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Byron Shire
March 3, 2021

Shorten tours Murwillumbah to assess flood impacts

Latest News

Forum to address housing emergency, March 8

A grassroots movement is bringing women, community and art together on International Women’s Day (March 8) in an urgent push to solve the local housing emergency. 

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Ballina Dragon Boaters win world championships

Shelley Cornish from Tintenbar has won two gold medals in the world indoor rowing championships as well as a world record time, while husband Paul Hurley chimed in with a silver medal.

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Cartoon of the week – 3 March, 2021

We love to receive letters, but not every letter will be published; the publication of letters is at the discretion of the online and print letters editors.

Byron’s new road: the good and not so

After more than 30 years of talk, debate, disagreements, tears and political gridlock, Byron Bay has a new road to divert traffic from the CBD to the southern end of town.

Transparency needed

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Resilience through biodiversity and awareness

The Byron Shire Resilience and Regeneration Roadshow will be in Brunswick Heads this Saturday, as part of a series of events across the region tackling the question: ‘How do we create more resilient communities in 2021?’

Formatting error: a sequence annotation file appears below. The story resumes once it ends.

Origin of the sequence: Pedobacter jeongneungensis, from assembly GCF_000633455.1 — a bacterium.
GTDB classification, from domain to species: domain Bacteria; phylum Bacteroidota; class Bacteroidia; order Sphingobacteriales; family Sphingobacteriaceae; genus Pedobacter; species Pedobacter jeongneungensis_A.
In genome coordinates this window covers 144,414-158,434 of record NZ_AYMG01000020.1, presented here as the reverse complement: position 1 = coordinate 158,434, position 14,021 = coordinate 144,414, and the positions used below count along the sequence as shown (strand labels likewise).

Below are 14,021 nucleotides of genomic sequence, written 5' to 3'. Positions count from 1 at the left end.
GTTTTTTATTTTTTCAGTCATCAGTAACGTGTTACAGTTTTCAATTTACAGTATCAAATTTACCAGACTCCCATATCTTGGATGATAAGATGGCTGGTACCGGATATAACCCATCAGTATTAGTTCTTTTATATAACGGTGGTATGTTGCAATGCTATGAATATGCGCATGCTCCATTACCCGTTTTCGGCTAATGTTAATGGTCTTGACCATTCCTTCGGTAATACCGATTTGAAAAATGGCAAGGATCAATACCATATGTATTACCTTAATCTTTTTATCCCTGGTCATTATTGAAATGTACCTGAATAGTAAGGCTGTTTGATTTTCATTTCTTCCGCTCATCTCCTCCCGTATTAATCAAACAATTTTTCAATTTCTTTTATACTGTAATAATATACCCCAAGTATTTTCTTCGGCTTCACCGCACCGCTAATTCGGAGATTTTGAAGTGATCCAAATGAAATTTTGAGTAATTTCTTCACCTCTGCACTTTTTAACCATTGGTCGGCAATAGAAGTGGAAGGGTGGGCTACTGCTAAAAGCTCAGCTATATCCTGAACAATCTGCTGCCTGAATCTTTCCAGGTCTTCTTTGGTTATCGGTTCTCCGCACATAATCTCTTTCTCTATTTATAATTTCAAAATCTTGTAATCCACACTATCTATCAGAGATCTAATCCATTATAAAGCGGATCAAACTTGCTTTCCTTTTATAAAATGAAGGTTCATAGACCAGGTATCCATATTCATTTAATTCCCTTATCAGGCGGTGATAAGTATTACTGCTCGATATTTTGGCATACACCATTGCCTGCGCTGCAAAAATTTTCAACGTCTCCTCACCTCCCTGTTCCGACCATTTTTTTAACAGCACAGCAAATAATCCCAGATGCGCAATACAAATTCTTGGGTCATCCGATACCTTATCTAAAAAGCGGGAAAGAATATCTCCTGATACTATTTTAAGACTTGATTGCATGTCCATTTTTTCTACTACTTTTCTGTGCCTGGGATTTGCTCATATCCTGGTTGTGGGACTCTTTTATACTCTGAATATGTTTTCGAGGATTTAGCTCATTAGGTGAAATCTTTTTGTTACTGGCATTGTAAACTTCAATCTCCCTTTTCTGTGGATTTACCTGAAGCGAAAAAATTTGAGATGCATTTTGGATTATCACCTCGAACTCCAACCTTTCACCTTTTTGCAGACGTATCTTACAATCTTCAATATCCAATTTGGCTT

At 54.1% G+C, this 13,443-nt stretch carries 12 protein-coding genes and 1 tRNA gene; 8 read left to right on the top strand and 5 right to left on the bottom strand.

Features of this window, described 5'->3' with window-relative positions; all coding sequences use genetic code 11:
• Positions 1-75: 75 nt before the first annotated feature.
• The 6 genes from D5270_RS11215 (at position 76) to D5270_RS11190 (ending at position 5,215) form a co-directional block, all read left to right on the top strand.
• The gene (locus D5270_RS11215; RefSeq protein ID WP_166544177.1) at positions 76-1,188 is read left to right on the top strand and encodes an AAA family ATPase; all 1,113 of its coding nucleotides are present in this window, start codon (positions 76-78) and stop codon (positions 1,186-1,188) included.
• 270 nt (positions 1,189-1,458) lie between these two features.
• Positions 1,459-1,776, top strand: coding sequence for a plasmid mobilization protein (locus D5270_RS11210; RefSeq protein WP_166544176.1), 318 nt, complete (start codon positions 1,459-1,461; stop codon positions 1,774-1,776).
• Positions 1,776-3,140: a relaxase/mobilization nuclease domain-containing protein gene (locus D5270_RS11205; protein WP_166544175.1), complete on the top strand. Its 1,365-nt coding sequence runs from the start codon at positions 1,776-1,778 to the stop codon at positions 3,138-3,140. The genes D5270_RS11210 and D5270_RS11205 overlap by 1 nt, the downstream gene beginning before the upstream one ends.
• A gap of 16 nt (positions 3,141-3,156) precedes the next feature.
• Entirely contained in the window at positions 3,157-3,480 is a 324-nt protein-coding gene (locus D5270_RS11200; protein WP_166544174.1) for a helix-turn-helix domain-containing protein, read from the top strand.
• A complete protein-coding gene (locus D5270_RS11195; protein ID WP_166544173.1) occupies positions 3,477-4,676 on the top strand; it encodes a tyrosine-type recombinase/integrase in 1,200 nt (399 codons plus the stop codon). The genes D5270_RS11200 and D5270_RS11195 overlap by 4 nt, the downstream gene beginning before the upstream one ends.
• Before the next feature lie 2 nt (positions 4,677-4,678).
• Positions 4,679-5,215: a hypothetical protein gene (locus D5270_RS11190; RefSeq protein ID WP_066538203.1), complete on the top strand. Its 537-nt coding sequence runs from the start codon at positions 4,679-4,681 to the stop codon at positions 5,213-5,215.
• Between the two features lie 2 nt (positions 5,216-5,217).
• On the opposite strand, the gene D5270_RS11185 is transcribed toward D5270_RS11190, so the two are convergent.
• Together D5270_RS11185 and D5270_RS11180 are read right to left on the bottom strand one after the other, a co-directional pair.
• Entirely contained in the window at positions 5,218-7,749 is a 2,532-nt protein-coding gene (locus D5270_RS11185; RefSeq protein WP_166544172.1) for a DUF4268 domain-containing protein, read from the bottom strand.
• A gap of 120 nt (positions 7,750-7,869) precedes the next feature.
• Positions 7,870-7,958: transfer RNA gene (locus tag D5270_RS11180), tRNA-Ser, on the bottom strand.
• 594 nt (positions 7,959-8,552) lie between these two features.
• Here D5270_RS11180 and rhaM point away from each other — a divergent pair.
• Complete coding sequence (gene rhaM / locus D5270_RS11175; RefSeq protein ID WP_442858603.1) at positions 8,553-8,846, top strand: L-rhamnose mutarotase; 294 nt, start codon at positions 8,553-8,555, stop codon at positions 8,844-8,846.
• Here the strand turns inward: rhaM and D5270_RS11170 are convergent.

Opposition leader Bill Shorten and Richmond MP Justine Elliott talk to business people in Murwillumbah yesterday, a year on after the town was impacted by heavy floods.

Opposition Leader Bill Shorten yesterday visited businesses in Murwillumbah to hear about recovery efforts a year on from the devastating floods which impacted heavily on Tweed, Byron and Lismore shires.

Mr Shorten was accompanied by Richmond MP Justine Elliott, who told reporters that despite a year passing since the event, many local families and businesses were still facing challenges.

Mrs Elliott attacked the coalition state and federal governments for ‘failing our community here on the north coast’ and ‘failing to provide financial support or community support to our region’.

‘Bill Shorten was in the region one year ago and has paid his respects to the incredible resilience of the local community,’ she said.

Mr Shorten told media that ‘You never want communities to be tested in a way that Tweed Shire, Murwillumbah, the smaller towns and Lismore have been tested’.

‘But I have to say the one impression I get, the positive overwhelming impression is that people pull together,’ he said.

‘The stories which make me feel most pleased to be an Aussie are the stories I hear of strangers and volunteers coming in and helping their neighbours, people they’ve never met perhaps, down the road or in the businesses, clean up.

‘Talking to Council, talking to small business, talking to householders, there’s three things I’ve learned. One, the Tweed Shire and the Murwillumbah communities are resilient.

‘Two, this community has been very hard hit and recovery has been longer and more difficult and more expensive than I think a lot of people anticipated.

‘And three, I’m afraid to say that the State and Federal Governments have been absolutely hopeless.’

‘The fact that there is no clarity about the repurchasing of houses.

‘The fact that a lot of the loans and money available the cash flow for small business, has been tied up in red tape.

‘The fact that there hasn’t been the sort of support that was promised by the State and Federal Government when the Premier and Prime Minister came through here on their picture opportunity disaster tour and haven’t been back, reflects very poorly on the priorities of these governments,’ Mr Shorten said.






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